Duke Energy Carolinas, in partnership with North Carolina Electric Membership Corporation (NCEMC), has filed an application for a Certificate of Environmental Compatibility and Public Convenience and Necessity (CECPCN) with the Public Service Commission of South Carolina (PSCSC) to construct and operate a 750 MW natural gas-fired combined cycle plant at the existing Lee Steam Station in Anderson County, S.C. NCEMC will be a minority owner of 100 MW of the project if constructed. A final decision to build at Lee has not been made, but Duke believes it is prudent to continue with the regulatory actions necessary to keep the project moving ahead. The utility’s request is part of a comprehensive, long-term plan to add new generation, modernize the fleet, maintain a diverse fuel portfolio, and manage customer costs while delivering a high-quality, reliable power supply.
A group of area residents is again proposing an anti-fracking ballot initiative for city of Athens voters this spring after failing to get a previous version on the November ballot. The Bill of Rights Committee had collected the requisite number of signatures to put the issue to voters this fall, but the Athens County Board of Elections sustained an objection to it in August, thereby declining to certify the initiative for the ballot. After making numerous changes to the original initiative, the BORC announced in a press release that they intend to complete a second petition drive and bring the matter to voters on May 6. The new version removes language related to the city’s “jurisdiction” under Ohio Revised Code to punish water polluters up to 20 miles upstream.
The Ohio Environmental Protection Agency (OEPA) has granted companies a one-month extension to submit information about chemicals used and stored at oil and gas drilling locations to local emergency personnel. The OEPA issued a letter saying oil and gas well owners and operators had to file documentation outlining what hazardous materials were on site above certain thresholds with the agency’s State Emergency Response Commission, county local emergency planning commissions and fire departments who cover the area. Ohio law had previously allowed this information to be filed along with state information for oil and gas companies, but the U.S. EPA recently ruled the requirements of the federal Emergency Planning and Community Right-to-Know Act had to be met separately. The reports are standard requirements for other industries handling hazardous materials, so first responders can know what they might be dealing with should an emergency arise at a site. The filing deadline for an annual report was March 1, 2013, but because oil and gas wells were notified after that date, they were given until Nov. 15. “The SERC recognizes that facilities are diligently working to compile the information needed to comply with EPCRA and is providing an extension, asking companies to submit their reports no later than Dec. 15, 2013.”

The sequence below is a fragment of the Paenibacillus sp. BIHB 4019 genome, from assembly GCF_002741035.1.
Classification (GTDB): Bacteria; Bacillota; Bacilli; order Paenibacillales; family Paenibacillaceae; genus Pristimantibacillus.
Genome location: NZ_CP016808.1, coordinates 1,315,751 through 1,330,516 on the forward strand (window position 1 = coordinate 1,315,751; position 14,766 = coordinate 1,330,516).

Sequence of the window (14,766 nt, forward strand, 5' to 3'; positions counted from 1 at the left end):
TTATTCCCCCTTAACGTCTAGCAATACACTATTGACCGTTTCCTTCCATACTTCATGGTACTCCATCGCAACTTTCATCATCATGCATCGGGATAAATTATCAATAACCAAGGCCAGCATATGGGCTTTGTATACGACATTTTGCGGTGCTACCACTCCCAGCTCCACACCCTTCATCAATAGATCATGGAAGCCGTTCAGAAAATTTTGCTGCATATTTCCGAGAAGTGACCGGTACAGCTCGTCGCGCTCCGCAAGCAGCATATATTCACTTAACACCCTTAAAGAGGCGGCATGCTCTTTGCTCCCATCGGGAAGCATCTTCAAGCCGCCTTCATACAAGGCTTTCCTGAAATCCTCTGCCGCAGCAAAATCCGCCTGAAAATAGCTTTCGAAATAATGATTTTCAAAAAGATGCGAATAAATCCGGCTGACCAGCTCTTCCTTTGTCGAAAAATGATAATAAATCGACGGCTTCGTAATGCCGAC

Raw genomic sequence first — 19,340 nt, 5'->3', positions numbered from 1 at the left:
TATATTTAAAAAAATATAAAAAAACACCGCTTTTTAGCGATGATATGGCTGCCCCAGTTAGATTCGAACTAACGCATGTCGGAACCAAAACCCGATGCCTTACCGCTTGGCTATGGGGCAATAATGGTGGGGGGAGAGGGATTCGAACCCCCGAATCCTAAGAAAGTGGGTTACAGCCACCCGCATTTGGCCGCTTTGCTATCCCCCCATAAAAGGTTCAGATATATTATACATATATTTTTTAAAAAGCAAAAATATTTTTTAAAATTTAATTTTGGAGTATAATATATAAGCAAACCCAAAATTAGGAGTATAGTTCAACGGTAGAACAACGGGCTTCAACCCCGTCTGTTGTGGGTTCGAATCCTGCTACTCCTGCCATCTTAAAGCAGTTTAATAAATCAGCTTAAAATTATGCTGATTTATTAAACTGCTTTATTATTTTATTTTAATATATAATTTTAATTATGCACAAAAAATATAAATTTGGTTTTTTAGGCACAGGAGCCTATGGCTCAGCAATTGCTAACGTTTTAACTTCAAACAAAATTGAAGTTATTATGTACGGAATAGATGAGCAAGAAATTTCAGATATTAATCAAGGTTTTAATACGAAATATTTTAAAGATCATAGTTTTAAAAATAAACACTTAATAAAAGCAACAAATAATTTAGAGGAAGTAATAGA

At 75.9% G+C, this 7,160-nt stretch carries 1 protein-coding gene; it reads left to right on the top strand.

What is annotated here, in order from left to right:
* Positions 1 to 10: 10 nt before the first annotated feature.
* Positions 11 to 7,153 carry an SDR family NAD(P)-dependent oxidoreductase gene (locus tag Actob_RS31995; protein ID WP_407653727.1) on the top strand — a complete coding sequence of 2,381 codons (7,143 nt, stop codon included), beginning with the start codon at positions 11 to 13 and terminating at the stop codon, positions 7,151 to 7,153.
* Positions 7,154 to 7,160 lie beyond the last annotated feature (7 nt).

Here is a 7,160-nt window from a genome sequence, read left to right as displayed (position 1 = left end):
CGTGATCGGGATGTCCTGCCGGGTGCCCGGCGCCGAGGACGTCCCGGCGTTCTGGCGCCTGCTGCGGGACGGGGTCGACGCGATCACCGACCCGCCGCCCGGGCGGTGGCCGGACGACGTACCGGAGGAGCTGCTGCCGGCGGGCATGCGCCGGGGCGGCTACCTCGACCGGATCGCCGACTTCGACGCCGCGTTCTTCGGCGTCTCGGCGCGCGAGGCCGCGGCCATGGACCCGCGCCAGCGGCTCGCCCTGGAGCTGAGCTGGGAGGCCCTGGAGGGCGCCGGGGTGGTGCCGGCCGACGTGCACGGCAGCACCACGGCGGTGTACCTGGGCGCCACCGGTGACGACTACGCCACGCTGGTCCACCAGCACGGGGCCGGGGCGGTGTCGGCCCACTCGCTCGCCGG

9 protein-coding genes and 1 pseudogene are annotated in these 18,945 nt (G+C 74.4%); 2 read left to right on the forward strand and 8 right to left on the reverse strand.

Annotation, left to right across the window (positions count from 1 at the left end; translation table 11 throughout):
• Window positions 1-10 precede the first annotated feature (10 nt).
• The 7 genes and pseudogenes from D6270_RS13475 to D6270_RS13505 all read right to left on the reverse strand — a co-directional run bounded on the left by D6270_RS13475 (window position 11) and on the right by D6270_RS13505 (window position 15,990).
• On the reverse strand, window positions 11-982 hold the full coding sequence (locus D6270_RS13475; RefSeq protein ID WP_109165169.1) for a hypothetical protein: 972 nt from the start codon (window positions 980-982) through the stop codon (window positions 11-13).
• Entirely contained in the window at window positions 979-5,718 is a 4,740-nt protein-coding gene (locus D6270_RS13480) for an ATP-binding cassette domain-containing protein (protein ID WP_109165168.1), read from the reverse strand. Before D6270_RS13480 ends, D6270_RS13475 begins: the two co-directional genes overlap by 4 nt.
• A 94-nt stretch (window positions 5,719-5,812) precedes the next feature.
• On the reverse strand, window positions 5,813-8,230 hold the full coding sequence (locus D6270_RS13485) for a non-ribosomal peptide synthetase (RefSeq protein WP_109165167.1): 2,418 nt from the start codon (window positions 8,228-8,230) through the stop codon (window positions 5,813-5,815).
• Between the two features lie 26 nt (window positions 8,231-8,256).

Rep. Sean O’Brien (D, District 63) and Rep. Dave Hall (R, District 70) introduced legislation that wouldprovide tax incentives for entities that buy or convert vehicles to compressed natural gas (CNG), establish a sales tax reduction for those who purchase electric vehicles and create a five year phase in of a motor fuel tax on compressed natural gas that will match the current tax on gas and diesel. Under the proposal, the incentives would be self-funded by already existent oil and gas taxes on companies in Ohio. In addition, the grant and incentive programs would be phased out after a five-year period. The bipartisan legislation was co-sponsored by 60 representatives, including House leadership from both parties.
Regulators are working on an environmental agreement with a Warren County water treatment plant targeted by a federal lawsuit and accusations it is polluting the Allegheny River, the state Department of Environmental Protection said. Testing found radiation in the water 150 miles upstream of Pittsburgh. Waste Treatment Corp. in Warren said it is trying to find the source and contends it is not coming from fracking waste. The environmental group Clean Water Action sued Waste Treatment in federal court, accusing the company of dumping illegal amounts of wastewater from oil and gas drilling into the river near Allegheny National Forest. Arnold and DEP spokesman Gary Clark said the company is not discharging wastewater from hydraulic fracturing, or fracking, the process used to get gas from Marcellus shale. The company sends that water to a nearby injection well.
Violations issued to oil and gas operators in northwest Pennsylvania continue their upward climb even as violations statewide fall to the lowest levels seen since the peak of the Marcellus Shale natural gas boom. Statewide, violations per well averaged .51 in 2012. While still above 2005-06 levels, the number has declined every year since 2009, when 1.41 violations per well were recorded by the Pennsylvania Department of Environmental Protection.